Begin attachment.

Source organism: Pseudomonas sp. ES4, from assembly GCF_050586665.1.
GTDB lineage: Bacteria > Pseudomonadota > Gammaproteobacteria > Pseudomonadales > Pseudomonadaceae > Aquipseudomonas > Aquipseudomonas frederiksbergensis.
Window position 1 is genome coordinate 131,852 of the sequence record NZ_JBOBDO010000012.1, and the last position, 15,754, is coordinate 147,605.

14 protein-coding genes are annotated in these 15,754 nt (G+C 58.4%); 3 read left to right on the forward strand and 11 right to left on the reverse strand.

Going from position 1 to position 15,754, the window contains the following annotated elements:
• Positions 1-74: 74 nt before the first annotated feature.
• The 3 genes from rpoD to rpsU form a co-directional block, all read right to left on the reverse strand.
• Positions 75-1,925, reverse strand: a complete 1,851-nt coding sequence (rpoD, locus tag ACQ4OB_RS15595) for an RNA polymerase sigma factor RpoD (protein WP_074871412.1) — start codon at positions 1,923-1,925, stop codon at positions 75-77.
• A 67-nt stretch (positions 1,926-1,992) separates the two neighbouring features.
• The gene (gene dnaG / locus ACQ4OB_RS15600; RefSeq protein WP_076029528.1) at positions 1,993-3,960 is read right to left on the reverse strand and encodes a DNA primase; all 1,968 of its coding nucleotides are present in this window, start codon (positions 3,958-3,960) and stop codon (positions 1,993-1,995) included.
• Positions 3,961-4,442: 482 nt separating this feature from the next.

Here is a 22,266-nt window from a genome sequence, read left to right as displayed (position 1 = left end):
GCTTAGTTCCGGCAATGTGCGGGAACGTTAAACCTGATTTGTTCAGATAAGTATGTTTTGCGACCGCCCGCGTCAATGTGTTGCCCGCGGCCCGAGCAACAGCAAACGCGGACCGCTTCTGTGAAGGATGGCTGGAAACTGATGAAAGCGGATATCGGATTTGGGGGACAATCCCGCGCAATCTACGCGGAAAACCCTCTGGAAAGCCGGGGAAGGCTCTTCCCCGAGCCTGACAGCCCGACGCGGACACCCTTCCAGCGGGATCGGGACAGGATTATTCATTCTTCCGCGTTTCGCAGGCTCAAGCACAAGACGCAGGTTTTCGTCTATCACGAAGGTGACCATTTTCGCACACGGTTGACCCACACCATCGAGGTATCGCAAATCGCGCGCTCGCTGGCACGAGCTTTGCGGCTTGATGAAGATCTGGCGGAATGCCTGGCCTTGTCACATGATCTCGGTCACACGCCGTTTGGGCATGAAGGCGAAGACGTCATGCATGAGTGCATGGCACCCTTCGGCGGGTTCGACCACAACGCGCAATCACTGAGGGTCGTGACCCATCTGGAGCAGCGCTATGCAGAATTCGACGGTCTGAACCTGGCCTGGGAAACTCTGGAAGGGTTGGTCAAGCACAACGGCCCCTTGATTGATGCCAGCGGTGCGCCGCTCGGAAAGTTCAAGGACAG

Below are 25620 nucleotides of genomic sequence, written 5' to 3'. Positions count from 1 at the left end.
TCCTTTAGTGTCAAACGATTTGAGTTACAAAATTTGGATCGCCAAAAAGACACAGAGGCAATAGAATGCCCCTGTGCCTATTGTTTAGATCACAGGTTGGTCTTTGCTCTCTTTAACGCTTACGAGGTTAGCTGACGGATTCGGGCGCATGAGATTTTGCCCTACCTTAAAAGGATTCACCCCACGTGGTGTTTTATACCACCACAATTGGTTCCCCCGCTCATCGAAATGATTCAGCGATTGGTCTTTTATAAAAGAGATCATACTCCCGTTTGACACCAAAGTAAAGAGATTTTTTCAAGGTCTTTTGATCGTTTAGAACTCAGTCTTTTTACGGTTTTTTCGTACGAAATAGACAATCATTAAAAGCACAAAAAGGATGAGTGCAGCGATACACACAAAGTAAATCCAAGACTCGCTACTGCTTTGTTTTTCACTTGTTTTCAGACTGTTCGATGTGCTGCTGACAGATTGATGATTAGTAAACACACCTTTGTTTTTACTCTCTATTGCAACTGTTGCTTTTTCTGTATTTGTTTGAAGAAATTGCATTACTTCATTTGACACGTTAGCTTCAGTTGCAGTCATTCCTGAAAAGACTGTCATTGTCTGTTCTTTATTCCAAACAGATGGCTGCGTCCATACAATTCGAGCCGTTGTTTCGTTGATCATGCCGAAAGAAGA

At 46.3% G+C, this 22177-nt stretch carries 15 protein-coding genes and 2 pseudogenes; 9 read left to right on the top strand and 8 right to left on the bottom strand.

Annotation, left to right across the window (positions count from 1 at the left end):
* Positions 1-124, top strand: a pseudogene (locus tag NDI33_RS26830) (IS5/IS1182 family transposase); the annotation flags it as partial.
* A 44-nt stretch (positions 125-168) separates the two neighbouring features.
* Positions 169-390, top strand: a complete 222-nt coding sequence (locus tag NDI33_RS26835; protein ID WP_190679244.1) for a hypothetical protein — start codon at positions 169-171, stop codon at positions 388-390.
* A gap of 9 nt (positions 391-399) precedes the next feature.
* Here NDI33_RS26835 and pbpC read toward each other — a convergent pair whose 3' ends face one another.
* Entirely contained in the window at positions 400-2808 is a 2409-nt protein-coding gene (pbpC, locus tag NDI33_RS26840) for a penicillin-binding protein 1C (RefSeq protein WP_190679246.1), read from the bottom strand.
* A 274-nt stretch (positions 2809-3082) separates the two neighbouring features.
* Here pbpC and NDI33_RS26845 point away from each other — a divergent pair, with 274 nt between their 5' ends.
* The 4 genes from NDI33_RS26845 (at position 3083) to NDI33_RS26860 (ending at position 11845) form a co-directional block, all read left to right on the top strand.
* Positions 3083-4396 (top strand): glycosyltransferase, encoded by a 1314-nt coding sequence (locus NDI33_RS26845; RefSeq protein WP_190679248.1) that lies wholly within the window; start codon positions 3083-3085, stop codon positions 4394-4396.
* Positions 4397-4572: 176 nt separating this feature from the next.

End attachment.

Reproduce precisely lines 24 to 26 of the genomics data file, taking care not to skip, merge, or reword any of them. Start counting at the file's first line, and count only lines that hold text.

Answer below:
* A 274-nt stretch (positions 2809-3082) separates the two neighbouring features.
* Here pbpC and NDI33_RS26845 point away from each other — a divergent pair, with 274 nt between their 5' ends.
* The 4 genes from NDI33_RS26845 (at position 3083) to NDI33_RS26860 (ending at position 11845) form a co-directional block, all read left to right on the top strand.